“Community Cookbooks: Overlooked Gems on Library Shelves” by Barbara Haber
When a community cookbook is thoughtfully put together it can tell important stories about life in America—our civic concerns and community spirit, social trends, political interests, and our history, local and nationwide, and, of course, about what people cooked and ate. The first such book, A Poetical Cookbook, 1864, was sold as a fundraiser to aid the Northern cause by raising money for hospitals, nurses, and food and other supplies. Assembled by women, such groups continued to compile and sell cookbooks after the war to benefit wounded veterans, widows and orphans. Such endeavors to support notable causes continue to this day. This talk will explore the range of community cookbooks that have been produced through the years and will discuss their significance as documents of social history.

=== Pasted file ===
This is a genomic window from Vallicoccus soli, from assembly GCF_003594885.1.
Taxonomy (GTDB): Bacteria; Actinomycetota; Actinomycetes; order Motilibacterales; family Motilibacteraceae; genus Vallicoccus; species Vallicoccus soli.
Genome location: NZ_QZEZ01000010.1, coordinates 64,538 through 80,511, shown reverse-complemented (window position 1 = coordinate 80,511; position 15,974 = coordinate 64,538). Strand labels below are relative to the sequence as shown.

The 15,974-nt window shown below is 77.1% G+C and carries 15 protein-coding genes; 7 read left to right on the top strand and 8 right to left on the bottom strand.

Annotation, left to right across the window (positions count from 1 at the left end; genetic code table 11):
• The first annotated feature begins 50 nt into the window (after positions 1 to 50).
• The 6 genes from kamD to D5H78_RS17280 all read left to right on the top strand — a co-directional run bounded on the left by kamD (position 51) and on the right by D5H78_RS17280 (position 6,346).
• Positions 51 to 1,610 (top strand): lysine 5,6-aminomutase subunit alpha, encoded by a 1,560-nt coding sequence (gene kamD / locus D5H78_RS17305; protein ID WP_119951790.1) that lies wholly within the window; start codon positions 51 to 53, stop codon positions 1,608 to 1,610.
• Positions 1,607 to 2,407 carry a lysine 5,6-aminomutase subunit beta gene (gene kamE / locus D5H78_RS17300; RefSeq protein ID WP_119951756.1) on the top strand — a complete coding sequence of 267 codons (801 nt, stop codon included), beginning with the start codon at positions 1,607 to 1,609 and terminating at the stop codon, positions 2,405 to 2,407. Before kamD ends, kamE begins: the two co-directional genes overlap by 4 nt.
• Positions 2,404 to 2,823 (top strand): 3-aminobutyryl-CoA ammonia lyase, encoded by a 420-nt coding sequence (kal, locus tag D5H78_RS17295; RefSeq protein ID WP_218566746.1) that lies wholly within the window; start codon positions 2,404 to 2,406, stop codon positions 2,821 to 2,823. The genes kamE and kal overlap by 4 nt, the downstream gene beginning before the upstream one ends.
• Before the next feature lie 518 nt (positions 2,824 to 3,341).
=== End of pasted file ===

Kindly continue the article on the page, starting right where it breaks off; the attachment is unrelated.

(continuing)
Barbara Haber is the former curator of books at the Schlesinger Library, the Radcliffe Institute, Harvard University where she oversaw the development of a large collection of cookbooks and other books and manuscripts related to food. Recognizing the connections between food studies and issues of gender, she published From Hardtack to Home Fries: An Uncommon History of American Cooks and Meals, and co-edited From Betty Crocker to Feminist Studies: Critical Perspectives on Women and Food. She was elected to the James Beard Foundation’s “Who’s Who in Food and Beverages” and was named the recipient of the M.F.K. Fisher award given by Les Dames d’Escoffier International to a woman who has made a major contribution to an understanding of food.